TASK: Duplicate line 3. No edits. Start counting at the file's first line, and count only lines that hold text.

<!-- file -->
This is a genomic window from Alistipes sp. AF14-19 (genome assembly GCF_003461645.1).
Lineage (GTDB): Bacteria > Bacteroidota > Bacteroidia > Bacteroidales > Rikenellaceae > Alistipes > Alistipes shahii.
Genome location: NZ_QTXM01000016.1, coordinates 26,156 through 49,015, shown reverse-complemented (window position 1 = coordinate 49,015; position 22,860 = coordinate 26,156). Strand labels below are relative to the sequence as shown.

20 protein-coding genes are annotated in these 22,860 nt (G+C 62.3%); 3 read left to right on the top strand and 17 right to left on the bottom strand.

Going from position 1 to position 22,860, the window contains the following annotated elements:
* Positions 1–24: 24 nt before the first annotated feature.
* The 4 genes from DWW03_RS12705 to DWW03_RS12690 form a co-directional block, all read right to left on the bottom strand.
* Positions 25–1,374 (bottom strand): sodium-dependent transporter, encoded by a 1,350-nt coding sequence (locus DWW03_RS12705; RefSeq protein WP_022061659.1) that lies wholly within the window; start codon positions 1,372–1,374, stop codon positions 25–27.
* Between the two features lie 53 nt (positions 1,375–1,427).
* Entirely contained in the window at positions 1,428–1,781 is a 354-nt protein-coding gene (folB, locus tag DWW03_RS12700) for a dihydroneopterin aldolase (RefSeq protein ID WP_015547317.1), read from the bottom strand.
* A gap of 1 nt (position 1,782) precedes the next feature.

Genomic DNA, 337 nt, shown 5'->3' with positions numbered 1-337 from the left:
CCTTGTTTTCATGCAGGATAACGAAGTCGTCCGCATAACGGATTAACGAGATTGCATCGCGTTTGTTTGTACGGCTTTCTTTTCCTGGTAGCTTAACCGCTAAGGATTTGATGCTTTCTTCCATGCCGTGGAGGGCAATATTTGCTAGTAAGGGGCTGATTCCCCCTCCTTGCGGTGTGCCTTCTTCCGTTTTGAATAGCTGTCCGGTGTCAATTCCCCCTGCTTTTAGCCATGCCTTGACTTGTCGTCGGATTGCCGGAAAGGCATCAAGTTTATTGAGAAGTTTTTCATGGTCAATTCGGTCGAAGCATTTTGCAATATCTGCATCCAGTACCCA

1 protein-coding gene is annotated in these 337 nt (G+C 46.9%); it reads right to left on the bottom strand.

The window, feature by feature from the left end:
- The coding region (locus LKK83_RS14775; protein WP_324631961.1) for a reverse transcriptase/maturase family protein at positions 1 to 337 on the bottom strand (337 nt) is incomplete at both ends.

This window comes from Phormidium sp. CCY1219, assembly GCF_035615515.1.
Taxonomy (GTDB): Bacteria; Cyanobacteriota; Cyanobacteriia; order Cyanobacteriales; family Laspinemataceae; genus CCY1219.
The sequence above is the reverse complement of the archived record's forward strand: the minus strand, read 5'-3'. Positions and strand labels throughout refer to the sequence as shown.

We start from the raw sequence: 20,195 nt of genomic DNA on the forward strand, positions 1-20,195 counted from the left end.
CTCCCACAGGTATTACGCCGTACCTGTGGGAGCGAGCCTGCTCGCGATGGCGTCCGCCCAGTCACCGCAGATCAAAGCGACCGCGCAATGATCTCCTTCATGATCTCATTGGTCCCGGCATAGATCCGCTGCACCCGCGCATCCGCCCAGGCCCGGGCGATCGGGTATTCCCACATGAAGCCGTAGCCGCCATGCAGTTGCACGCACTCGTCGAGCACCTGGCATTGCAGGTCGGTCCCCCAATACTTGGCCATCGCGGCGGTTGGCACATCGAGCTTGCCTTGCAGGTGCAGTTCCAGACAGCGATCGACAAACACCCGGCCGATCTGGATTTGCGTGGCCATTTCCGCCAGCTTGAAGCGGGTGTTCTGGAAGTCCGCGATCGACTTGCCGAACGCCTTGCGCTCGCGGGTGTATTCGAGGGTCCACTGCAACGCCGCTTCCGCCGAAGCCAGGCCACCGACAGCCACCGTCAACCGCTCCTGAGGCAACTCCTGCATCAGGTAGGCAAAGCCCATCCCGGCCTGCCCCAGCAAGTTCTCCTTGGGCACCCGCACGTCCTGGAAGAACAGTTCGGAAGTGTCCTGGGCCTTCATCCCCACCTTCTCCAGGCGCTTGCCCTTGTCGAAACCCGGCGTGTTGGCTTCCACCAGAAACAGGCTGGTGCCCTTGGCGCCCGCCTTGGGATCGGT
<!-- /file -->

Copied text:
Genome location: NZ_QTXM01000016.1, coordinates 26,156 through 49,015, shown reverse-complemented (window position 1 = coordinate 49,015; position 22,860 = coordinate 26,156). Strand labels below are relative to the sequence as shown.